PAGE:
COVID-19: ‘One of the worst crises to hit travel industry’

A partial view of Kapamodzu peak in Zhavame village. Delegates of Naga Students' Federation seen scaling the peak during the 1st Federal Assembly of the NSF for the tenure 2019-21 in 2019.
A partial view of Kapamodzu peak in Zhavame village. Delegates of Naga Students' Federation seen scaling the peak during the 1st Federal Assembly of the NSF for the tenure 2019-21 in 2019.

Impact of COVID-19 on Nagaland Tourism Sector - I

Vishü Rita Krocha
Kohima | August 11

 The COVID-19 pandemic is one of the worst crises to hit the tourism industry even as travellers have cancelled all their travel plans in the wake of the COVID-19 lockdown being enforced everywhere around the globe.

Khonoma village in Nagaland, which receives more than 10,000 tourists including local, domestic and foreign tourists in a year, has hardly received any visitors this year due to the pandemic.

“Ever since the lockdown was in force, the number has gone down to zero. No one is coming, and for people like us in the industry where some of us run homestays or work as tour guides, the pandemic has affected us all,” says Neikedolie Hiekha, General Manager & Co-Proprietor of Dovipie Inn in Khonoma. The village is seen as a popular destination by travellers from across the world and a sizeable number of people in the village are dependent on tourism activities for their livelihood.

At this juncture, he states that shopkeepers have a ‘better business’ than those in the tourism industry. “People like me in the village, running a small hotel with absolutely no visitors has had a dire impact,” he points out. However, despite the Inn not generating any income during the lockdown, it has paid the salaries of the 6 employees for March, April and half salary in May. Given the situation, the employees, most of who are from the village, are also happy to go without salary till some activities resume. However, a staff from Meluri, who currently serves as the caretaker of the Inn, is being paid his salary.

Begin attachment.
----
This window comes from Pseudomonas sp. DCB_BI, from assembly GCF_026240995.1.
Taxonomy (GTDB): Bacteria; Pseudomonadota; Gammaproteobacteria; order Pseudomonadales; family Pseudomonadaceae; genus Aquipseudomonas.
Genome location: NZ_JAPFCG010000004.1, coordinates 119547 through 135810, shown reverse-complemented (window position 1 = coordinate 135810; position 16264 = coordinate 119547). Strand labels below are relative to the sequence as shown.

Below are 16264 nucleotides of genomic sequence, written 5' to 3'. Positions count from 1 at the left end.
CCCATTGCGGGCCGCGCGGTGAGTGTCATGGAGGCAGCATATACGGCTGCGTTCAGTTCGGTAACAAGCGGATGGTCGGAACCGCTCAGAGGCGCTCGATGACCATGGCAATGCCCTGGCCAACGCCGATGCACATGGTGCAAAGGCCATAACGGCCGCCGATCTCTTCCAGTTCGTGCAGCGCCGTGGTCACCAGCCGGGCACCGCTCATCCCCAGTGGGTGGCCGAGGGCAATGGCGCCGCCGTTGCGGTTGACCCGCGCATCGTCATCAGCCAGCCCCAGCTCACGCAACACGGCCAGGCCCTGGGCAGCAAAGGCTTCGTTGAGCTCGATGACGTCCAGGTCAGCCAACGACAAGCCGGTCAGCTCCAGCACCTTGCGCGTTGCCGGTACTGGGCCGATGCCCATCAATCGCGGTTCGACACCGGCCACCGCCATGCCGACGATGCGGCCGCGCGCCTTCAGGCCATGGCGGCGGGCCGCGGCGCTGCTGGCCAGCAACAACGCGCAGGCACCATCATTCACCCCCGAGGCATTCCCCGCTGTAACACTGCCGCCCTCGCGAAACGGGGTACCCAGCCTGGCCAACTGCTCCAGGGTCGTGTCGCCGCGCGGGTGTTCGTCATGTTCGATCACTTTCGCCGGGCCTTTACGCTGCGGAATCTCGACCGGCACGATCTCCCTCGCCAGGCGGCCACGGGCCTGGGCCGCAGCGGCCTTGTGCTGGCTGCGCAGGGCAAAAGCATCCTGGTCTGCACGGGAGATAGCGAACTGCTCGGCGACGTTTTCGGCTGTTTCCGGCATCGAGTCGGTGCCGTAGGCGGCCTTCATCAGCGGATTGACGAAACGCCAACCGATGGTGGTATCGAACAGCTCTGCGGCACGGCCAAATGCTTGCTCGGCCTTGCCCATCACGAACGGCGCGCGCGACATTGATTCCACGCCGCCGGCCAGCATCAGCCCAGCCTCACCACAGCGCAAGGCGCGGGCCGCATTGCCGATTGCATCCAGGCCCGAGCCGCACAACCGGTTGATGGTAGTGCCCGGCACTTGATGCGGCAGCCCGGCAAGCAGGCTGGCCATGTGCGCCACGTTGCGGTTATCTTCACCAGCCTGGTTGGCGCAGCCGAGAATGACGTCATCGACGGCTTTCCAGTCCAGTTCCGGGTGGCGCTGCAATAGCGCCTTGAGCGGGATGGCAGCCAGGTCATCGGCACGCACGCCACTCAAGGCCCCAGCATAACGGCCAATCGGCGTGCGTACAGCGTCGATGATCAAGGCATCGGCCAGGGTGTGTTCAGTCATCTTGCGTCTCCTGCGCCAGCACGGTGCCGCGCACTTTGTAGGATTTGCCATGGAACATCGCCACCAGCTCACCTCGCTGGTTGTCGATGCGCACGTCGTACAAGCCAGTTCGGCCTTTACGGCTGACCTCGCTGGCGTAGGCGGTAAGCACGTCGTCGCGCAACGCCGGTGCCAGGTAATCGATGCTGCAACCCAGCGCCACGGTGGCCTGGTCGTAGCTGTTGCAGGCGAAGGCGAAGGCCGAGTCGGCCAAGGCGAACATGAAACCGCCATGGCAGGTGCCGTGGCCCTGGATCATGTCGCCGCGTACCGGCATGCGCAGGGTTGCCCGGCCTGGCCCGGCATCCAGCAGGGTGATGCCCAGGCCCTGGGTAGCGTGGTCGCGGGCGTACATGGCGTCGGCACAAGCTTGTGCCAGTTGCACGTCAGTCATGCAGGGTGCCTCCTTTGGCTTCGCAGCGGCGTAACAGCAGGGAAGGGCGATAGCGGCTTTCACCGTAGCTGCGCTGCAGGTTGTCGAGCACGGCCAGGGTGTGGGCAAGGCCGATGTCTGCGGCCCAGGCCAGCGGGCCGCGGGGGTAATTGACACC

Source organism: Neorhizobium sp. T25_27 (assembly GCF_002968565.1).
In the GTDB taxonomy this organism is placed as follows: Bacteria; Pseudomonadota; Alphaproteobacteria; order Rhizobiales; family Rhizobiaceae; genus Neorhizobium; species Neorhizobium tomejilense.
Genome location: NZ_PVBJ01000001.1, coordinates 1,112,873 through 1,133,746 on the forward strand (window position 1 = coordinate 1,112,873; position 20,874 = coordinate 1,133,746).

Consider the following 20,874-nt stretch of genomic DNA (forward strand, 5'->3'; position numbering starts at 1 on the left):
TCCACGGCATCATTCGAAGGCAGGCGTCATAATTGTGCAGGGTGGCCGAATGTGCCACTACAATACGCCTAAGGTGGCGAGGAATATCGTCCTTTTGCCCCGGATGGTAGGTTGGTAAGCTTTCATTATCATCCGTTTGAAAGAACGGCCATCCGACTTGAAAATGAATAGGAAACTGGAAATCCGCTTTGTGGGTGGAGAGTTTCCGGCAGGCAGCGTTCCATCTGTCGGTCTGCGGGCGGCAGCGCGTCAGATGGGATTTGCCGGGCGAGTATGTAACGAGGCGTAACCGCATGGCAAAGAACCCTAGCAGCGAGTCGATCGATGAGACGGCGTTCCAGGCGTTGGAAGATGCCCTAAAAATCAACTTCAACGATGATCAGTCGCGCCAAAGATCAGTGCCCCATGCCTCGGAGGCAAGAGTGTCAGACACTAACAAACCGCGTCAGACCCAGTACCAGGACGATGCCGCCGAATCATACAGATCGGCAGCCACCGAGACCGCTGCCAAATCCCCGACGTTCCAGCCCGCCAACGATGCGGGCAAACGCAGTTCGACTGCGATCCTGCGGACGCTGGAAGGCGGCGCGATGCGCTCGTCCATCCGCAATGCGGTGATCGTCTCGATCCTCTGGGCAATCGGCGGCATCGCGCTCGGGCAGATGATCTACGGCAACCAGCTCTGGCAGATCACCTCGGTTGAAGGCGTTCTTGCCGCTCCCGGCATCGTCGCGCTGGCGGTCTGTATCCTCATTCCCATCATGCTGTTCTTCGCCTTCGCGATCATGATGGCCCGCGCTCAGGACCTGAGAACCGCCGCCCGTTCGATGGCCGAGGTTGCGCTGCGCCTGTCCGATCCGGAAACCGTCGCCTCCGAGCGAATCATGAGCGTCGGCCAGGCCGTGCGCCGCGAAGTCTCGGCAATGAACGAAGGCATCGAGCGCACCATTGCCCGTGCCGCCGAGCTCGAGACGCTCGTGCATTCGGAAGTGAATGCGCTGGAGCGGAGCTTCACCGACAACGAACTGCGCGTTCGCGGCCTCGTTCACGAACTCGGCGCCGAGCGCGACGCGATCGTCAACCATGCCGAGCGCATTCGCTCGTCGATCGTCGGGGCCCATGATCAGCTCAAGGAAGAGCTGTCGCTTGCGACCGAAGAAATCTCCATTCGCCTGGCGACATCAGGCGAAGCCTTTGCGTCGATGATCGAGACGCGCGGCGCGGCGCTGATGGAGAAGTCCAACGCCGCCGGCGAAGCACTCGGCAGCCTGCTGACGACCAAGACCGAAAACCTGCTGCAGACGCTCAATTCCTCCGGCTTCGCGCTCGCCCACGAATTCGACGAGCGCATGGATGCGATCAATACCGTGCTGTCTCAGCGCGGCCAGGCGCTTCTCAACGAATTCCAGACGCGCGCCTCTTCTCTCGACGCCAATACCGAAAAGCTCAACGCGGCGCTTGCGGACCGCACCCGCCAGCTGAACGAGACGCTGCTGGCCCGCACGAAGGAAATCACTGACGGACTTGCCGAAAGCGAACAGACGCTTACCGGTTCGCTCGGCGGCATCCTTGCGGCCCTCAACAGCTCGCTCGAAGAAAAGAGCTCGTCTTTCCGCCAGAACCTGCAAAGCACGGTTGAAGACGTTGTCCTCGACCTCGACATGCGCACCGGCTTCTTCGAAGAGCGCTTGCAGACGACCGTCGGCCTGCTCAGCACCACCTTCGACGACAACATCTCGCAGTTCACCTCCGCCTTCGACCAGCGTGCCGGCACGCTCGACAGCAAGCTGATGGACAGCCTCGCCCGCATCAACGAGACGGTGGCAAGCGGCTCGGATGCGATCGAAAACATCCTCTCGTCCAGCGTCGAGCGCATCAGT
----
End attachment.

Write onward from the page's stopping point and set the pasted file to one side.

India Trail which hosts travellers ranging from 600 to 1000 number of people in a year, has not hosted a single client in 2020. “This year, we have had a 100% cancellation rate for all programs,” Rohan Abraham of India Trail shares. Stating that normally they get more than 30 enquiries every month, he adds, “The impact of the pandemic is such that no one is even thinking about travelling, let alone travel to the North East.”

While December is a ‘travelling month’, he highlights that since December 15 last year right after Hornbill Festival, India Trail has started witnessing cancellations in view of the Citizenship Amendment Act (CAA) protests in Assam. “So, from the middle of December 2019 till now, we have had no business—which is 8 months in total and we don’t anticipate anything for the next 6 months also,” he states.

 “I don’t see much change till the beginning of next year or till a vaccine comes out,” Rohan says, however adding that “we managed to keep our staffs (numbering about 10) till July.” The pandemic, he says, “prompted us to relook at our expenditure and whatever reserves including personal resources, have all gone into paying their salaries.”

During the lockdown, India Trail had tried to do some trainings and research on the market but stating that there was very limited ability to do anything given the circumstances, he highlights that all the staffs except one have decided to move on, on their own for now. “The point is, with the threat of many possibilities of lockdowns in the future, we are temporarily shut down,” he informs.

 

Read Here: ‘A long journey of recovery’- Impact of COVID-19 on Nagaland Tourism Sector - II